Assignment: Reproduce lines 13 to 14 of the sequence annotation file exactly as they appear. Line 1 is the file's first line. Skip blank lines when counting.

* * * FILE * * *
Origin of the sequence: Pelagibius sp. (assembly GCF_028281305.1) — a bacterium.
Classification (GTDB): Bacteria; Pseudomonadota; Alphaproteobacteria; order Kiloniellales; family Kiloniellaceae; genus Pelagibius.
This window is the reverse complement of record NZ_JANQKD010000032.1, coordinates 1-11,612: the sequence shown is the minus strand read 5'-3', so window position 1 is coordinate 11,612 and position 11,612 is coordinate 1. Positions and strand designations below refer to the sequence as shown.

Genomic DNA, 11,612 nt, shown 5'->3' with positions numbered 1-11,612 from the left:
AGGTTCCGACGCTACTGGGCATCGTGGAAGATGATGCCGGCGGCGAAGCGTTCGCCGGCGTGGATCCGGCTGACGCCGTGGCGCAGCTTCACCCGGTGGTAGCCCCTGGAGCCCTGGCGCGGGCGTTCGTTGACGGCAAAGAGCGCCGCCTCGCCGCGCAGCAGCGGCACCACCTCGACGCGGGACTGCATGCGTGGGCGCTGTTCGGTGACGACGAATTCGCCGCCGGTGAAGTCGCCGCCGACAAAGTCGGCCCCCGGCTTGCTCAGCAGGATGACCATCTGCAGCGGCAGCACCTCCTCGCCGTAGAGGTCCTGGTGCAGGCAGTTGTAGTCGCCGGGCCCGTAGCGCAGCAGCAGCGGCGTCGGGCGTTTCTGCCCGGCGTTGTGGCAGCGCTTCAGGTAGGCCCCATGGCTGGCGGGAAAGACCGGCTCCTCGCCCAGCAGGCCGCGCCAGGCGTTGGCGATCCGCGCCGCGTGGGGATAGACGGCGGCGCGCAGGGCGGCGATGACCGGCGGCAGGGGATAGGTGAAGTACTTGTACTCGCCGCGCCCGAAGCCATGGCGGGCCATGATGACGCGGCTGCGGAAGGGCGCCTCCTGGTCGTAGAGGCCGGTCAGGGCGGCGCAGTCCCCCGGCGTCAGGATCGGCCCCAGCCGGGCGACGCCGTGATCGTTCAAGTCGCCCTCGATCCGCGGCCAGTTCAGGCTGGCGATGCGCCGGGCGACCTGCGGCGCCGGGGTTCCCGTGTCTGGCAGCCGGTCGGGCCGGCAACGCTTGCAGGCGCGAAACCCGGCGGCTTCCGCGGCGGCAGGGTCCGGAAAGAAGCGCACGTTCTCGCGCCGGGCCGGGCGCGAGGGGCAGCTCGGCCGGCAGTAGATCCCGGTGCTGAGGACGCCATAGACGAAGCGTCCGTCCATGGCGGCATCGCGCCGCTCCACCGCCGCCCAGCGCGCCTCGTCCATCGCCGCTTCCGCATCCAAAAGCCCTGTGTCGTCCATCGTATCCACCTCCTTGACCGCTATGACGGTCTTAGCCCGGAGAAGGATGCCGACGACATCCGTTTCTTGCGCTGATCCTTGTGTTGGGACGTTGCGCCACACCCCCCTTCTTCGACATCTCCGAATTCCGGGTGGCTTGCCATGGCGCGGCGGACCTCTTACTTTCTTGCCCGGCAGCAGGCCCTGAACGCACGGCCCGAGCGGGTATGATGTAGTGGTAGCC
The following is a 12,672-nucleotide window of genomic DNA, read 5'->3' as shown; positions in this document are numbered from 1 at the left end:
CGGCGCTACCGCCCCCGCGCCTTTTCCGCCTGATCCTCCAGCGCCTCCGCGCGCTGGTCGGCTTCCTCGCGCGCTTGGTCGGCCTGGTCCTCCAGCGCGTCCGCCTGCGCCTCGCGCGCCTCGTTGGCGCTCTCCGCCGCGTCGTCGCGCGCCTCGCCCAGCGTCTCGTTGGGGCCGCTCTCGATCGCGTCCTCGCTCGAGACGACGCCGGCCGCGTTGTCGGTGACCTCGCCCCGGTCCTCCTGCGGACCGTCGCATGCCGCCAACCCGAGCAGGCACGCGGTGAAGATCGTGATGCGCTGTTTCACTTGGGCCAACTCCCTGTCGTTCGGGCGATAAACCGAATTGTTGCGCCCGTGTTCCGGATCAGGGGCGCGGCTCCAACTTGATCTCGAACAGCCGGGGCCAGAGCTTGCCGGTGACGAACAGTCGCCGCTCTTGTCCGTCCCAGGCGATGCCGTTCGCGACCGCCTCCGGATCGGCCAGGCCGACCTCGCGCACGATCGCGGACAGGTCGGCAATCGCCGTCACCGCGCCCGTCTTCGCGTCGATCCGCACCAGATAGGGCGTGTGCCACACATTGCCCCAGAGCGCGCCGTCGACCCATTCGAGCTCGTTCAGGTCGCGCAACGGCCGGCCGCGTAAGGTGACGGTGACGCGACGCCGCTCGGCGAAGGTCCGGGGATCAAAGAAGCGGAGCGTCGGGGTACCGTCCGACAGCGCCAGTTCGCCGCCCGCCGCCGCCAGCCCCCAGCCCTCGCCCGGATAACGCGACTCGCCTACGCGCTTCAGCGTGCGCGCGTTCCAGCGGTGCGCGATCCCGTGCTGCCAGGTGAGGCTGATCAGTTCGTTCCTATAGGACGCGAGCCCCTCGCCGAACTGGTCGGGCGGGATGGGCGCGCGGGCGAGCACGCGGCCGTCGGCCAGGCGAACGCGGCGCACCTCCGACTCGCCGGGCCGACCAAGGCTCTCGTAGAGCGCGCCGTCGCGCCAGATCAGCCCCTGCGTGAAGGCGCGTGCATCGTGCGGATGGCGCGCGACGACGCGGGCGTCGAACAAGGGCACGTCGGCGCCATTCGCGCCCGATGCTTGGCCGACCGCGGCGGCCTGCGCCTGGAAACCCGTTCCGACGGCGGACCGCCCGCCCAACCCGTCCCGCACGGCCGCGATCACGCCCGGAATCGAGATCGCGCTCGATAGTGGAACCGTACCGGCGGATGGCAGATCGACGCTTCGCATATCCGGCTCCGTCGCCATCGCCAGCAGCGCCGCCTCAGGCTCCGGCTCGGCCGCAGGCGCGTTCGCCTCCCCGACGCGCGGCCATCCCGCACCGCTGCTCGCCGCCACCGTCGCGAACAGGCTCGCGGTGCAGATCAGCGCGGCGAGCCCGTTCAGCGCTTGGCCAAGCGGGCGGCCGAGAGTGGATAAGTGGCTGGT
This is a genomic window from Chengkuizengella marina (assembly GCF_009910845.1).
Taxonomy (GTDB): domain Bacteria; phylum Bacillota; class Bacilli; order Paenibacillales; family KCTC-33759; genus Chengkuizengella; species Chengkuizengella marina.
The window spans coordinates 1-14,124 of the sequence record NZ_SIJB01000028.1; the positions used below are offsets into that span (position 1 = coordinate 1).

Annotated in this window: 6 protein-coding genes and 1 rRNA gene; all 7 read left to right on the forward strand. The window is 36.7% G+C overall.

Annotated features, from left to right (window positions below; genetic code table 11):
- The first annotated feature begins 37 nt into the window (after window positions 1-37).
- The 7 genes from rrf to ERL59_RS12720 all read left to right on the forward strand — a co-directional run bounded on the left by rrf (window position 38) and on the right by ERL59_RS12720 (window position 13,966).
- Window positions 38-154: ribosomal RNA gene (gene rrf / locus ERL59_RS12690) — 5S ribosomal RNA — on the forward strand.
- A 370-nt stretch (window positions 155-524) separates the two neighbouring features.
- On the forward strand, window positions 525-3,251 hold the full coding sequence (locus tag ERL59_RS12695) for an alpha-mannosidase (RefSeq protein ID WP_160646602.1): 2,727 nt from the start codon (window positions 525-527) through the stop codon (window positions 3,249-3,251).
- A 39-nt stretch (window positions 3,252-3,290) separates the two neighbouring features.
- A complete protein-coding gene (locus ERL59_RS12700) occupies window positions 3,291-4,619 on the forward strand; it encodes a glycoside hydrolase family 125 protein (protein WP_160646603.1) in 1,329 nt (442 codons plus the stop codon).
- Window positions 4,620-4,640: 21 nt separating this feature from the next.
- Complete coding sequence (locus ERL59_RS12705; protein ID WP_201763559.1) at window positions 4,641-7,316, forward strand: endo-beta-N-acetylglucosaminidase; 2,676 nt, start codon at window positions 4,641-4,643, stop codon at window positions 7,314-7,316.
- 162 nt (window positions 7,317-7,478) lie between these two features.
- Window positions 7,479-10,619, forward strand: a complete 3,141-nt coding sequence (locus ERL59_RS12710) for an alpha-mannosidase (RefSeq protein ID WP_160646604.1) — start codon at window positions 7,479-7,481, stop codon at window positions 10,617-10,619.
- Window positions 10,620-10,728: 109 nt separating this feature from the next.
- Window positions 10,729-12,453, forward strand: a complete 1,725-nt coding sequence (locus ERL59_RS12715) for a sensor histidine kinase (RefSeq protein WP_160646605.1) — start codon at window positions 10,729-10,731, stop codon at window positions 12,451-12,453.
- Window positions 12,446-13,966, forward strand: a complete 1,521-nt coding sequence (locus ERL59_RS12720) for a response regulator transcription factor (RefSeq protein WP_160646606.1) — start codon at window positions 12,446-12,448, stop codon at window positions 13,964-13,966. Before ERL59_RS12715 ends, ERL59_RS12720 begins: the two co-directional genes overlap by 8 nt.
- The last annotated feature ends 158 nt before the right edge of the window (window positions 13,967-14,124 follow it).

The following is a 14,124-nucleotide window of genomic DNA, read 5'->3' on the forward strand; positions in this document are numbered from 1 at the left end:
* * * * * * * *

- The first annotated feature begins 37 nt into the window (after window positions 1-37).
- The 7 genes from rrf to ERL59_RS12720 all read left to right on the forward strand — a co-directional run bounded on the left by rrf (window position 38) and on the right by ERL59_RS12720 (window position 13,966).